1. I haven't bought a single lettuce so far this year, and have been eating them since early March. I've got into the habit of succession sowing and know more about the different types that will see us through the cold seasons as well as the summer. Perhaps we are never going to have to buy any ever again!
I eat quite a bit of salad, and today's supermarket visit revealed that organically grown salad leaves are at least £1.50 per bag. So that probably saves us about £6 a week on lettuce alone.

2. The Giant Winter Spinach was great, it's just finished so will sow more of that again later this year.
3. The mini pond and the tadpoles are coming along - so I'm not planning to buy organic slug pellets this year, I'm hoping they'll do the job for me.

4. The comfrey patches are thriving. I make three cuts a year, and use it to make compost and to fertilise. I'm hoping that with this and home made compost we won't need to buy anything in any more to add to the compost or enrich the soil. That saves money and effort on transport.

. 6. We've made an effort over the past year to focus on bee friendly plants. These poached egg plants are just the ticket (Limanthes Douglasii). They look really pretty and self-seed - so I won't need to sow them again next year. The Rosemary was useful for bees early in the season and even our sage is flowering (I've just heard you can eat the flowers in a salad, so I'll try that.)

. 7. The asparagus looks fine. We won't be able to start harvesting it until next year, but at that time it will fill the hungry gap in May - when there aren't many vegetables available.

.8. We aim to mulch on a regular basis and try to do so when the soil is warm and it has been raining. (Last weekend it rained a lot, so I was out mulching). There are at least two reasons why this seems to save us time, labour and effort in the long run. Firstly we don't have to water so much. And secondly mulch acts as a weed suppressant so we don't have to weed so much either.
Both of these things are important to us as we don't have much time, and our allotment is quite a journey, so we can't just pop down every evening to check on things.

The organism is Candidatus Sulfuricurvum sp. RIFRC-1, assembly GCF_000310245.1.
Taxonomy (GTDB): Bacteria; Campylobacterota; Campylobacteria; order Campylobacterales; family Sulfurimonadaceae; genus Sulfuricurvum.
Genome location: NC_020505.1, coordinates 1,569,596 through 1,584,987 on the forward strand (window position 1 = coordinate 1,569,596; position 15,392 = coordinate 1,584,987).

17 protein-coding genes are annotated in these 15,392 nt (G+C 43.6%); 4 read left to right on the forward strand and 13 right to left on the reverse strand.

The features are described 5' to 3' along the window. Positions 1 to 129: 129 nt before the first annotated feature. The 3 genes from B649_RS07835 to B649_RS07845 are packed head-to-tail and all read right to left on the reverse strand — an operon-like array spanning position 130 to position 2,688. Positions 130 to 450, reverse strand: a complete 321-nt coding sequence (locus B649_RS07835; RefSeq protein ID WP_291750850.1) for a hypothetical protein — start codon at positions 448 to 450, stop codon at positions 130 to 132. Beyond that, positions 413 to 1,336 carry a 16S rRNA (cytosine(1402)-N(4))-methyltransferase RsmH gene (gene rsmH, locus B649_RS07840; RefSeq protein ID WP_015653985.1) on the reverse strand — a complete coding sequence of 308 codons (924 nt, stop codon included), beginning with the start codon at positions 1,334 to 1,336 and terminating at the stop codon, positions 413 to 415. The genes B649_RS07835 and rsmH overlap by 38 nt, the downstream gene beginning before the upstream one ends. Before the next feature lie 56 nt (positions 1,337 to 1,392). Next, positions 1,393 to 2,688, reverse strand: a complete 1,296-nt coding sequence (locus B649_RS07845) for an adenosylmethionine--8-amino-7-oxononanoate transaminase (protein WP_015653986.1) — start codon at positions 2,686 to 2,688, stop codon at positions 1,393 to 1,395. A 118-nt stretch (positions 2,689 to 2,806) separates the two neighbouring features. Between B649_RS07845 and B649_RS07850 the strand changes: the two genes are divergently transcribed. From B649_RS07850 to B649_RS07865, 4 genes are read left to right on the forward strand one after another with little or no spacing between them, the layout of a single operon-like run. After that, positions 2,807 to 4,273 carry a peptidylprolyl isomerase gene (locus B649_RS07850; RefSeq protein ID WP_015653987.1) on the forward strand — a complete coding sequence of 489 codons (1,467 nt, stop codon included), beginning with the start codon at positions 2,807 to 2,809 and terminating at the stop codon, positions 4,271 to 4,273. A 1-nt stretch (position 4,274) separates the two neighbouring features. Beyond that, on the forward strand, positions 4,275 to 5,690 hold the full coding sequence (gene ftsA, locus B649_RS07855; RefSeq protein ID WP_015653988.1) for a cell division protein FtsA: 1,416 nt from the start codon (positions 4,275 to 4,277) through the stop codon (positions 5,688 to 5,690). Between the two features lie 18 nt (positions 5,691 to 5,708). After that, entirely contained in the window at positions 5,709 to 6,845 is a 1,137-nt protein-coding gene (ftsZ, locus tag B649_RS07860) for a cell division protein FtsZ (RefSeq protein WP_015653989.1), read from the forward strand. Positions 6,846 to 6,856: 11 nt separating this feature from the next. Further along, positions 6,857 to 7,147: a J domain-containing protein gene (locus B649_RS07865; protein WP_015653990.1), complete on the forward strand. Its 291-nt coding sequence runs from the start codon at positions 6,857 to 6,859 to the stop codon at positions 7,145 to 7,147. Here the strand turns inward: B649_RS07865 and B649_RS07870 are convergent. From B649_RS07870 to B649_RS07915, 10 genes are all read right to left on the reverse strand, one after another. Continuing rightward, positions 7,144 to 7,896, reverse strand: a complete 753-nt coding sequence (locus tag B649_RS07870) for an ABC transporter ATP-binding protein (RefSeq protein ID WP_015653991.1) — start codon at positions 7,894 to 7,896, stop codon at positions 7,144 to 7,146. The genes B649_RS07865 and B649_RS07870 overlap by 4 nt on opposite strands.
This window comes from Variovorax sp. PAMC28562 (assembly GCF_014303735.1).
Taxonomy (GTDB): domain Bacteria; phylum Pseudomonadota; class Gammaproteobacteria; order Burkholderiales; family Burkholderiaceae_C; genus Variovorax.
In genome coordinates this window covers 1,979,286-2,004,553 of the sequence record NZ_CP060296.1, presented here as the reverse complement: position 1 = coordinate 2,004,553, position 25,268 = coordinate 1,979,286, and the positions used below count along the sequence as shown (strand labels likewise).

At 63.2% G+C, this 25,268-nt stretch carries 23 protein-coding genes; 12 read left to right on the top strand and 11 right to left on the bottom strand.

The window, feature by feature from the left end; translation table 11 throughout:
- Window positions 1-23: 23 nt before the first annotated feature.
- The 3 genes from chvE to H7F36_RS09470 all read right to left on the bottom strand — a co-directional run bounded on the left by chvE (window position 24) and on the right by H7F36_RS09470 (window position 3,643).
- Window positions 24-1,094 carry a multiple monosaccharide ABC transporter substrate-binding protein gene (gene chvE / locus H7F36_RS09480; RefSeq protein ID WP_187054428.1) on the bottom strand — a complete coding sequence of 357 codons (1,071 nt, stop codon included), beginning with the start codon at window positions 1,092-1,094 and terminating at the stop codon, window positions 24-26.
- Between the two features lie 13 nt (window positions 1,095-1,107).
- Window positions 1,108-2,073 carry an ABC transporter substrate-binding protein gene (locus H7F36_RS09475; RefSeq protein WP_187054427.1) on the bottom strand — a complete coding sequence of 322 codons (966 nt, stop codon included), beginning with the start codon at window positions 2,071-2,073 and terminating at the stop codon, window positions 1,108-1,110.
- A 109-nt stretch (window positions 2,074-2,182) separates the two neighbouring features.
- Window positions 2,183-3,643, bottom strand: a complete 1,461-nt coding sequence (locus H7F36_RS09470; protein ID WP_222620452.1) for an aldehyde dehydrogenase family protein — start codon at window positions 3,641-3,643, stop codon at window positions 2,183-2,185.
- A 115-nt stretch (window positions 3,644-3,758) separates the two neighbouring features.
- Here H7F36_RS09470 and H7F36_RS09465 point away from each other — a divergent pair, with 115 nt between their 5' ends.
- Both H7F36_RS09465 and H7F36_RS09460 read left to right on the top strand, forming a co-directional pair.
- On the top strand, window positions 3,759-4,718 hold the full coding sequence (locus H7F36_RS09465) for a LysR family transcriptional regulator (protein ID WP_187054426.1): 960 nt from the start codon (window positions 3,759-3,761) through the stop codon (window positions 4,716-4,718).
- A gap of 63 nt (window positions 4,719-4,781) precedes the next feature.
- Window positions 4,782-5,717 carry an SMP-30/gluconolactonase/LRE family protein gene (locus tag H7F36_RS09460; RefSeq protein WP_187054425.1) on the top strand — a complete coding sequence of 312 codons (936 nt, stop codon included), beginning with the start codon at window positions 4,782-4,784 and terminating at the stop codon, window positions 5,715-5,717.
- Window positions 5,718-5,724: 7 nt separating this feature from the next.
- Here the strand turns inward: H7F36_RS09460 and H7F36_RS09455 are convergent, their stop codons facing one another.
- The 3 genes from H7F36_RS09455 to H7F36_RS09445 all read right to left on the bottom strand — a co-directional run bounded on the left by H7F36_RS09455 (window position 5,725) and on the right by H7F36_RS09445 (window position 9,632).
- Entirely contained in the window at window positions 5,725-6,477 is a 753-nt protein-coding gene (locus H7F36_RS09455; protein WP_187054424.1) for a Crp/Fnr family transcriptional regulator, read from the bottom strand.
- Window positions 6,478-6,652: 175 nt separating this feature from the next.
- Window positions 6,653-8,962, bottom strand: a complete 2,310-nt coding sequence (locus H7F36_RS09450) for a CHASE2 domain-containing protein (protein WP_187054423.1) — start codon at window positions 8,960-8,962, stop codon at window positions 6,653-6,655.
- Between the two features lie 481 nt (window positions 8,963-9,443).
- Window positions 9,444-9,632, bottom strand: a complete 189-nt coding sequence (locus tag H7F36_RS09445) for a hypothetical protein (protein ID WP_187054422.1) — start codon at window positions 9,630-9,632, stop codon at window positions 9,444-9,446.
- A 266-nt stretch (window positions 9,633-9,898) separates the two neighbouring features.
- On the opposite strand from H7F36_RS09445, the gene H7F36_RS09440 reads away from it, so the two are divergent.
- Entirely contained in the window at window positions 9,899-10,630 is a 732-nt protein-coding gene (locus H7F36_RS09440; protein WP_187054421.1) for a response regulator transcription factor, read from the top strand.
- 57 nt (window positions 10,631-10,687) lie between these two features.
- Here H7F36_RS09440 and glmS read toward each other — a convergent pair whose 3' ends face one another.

In this picture you should be able to see three kinds of mulches. We use cocoa shells and/or Strulch (mineralised straw) for crops and wood chip (with cardboard underneath) for the paths. Both of these materials are fairly pricey but Strulch goes a long way. The wood chip is sometimes available free on site. This picture, along with the next one, takes us to some of our:
1. Any sort of frost protection tends to blow off. Not being able to go down to the plot as often as we'd like we sometimes get hit by frost damage. These early potatoes will recover, but they're not a pretty sight right now:
2. Still on the subject of potatoes, I'm really not sure whether main crop potatoes are worth the trouble. You need to be so careful to get all of them out of the ground properly and it is so much work to carry them home.
3. I'm still not fond of broad beans! They just don't seem to work for us. Slugs, mice...

Monday, 18 May 2009

What to do in your garden in May

There's lots to do, and not much time to post (due to the fact that I've been away out on the plot actually DOING IT - instead of writing about it!

Still - I'm enclosing this link from Garden Organic which features a month by month break down on what we should all be doing (if we weren't hampered by weather that's colder than we feel it should be) - difficulties in rousing ourselves in the rain...and so on...

I find this page on the Garden Organic site is a great one to come back to, as it reminds me of planting windows, things I might have missed...

Apparently the weather is set to improve for Wednesday and I'm really glad, as I've got a traffic jam in the greenhouse in the courtyard due to the weather - can't move anything out until it warms up and don't want to do the next batch of planting until warmth will ensure my seeds germinate. Still - I'll be in touch with an update in the next few days...

Wednesday, 13 May 2009

Greenpeace Digs In

Sometimes we lose our way in life. Since I left Greenpeace Germany back in 1993 I've really missed working with the team of committed individuals I knew then.

Someone asked me quite sternly today why I had never mentioned my Greenpeace past. My friend's argument was - the things I learned and experienced in Greenpeace teams, are highly relevant to all sorts of campaigns and debates taking place now. Thanks for the prompt, M. I've turned over a new leaf - I'll be talking (and writing) about it again.